Soviets ask US to participate in Mars mission set for 1994. SUPERPOWER SPACE COOPERATION

After several years of hints and informal discussions, Moscow has officially asked the United States to help with a Mars mission. This opportunity to work together in space, which the Reagan administration is now considering, is important early fruitage from the agreement on space cooperation the two nations signed last April.

Specifically, the Soviets have asked that the American Mars Observer spacecraft carry an extra transmitter to help relay pictures from a Soviet mission in 1994.

NASA plans to launch the Mars Observer in 1992. It is to orbit the red planet and survey the surface chemistry of its atmosphere. Although the primary mission of the US spacecraft should be completed by 1994, it will still be active when the Soviet craft arrives near Mars.

The Soviet mission will include a French-Soviet instrumented balloon that will float in the thin Martian air. The proposed transmitter on Mars Observer would allow the balloon to relay 2 to 3 times as much data as it could send without such help, according to the Dec. 21 issue of the industry journal Aviation Week and Space Technology. Data from the joint venture would be shared.

If the administration approves it, this small but scientifically important contribution to the Soviet mission could be a first step toward wider cooperation in space.

Leonard Fisk, NASA associate administrator for space science and applications, has explained that the April agreement ``provides a framework for discussing coordinating activities in essentially all areas of space science.'' He says it gives the two nations ``a very useful device [with which] to build for the future.''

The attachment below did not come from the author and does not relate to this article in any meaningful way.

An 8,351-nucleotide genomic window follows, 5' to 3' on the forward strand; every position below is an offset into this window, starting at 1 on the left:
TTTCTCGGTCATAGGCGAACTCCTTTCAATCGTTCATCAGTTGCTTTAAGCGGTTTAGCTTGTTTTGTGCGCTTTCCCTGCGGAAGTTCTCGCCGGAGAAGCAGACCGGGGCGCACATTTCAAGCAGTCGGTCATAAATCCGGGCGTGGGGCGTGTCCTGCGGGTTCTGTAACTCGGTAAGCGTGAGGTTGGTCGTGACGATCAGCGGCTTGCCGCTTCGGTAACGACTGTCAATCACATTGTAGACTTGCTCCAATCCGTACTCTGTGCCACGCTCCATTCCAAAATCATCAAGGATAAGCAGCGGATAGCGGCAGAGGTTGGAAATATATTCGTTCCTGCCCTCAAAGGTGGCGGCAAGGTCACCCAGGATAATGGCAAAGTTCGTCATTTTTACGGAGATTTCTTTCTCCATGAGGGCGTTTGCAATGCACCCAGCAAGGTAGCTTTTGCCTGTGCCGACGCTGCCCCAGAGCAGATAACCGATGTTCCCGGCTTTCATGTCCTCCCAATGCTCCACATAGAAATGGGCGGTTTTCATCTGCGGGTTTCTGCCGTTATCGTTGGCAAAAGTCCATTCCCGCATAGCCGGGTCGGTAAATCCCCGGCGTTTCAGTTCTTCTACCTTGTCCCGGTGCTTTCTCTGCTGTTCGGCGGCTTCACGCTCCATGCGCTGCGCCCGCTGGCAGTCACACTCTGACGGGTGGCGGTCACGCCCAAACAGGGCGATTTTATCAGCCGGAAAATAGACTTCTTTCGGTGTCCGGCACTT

At a planetary exploration symposium at George Washington University earlier this month, Dr. Fisk forecast that US and Soviet space science activities would complement each other in the 1990s. They would provide, he said, ``a broad range of information'' on the solar system.

The Soviets appear to be concentrating largely on Mars, with several missions approved or in the planning stage. NASA has missions - either authorized or in advanced planning - to make extensive studies of Venus, Mars, Jupiter, Saturn, and one or more comets and asteroids.

Wherever possible, Fisk said, the two nations should coordinate their activities to get the largest scientific return on their space investments. Both Soviet and United States space officials have frequently cited Mars exploration as an obvious field in which to begin working together.

Fisk noted at the symposium that one of the five NASA teams set up under the space agreement was in Moscow discussing cooperation on Mars research. That team, which held discussions with the Soviets Dec. 7-Dec. 13, returned with the request for the 1994 data relay.

According to Fisk, other areas of possible cooperation include allowing the Soviets extensive use of data from the US Viking mission that orbited Mars and sent landers to its surface a decade ago. This, he said, would be ``very useful for Soviet planning.''

Also, NASA's Deep Space Tracking Network would be very helpful for tracking the Soviet's mission to the Martian moon Phobos next year and for coordinating their 1994 mission with Mars Observer.

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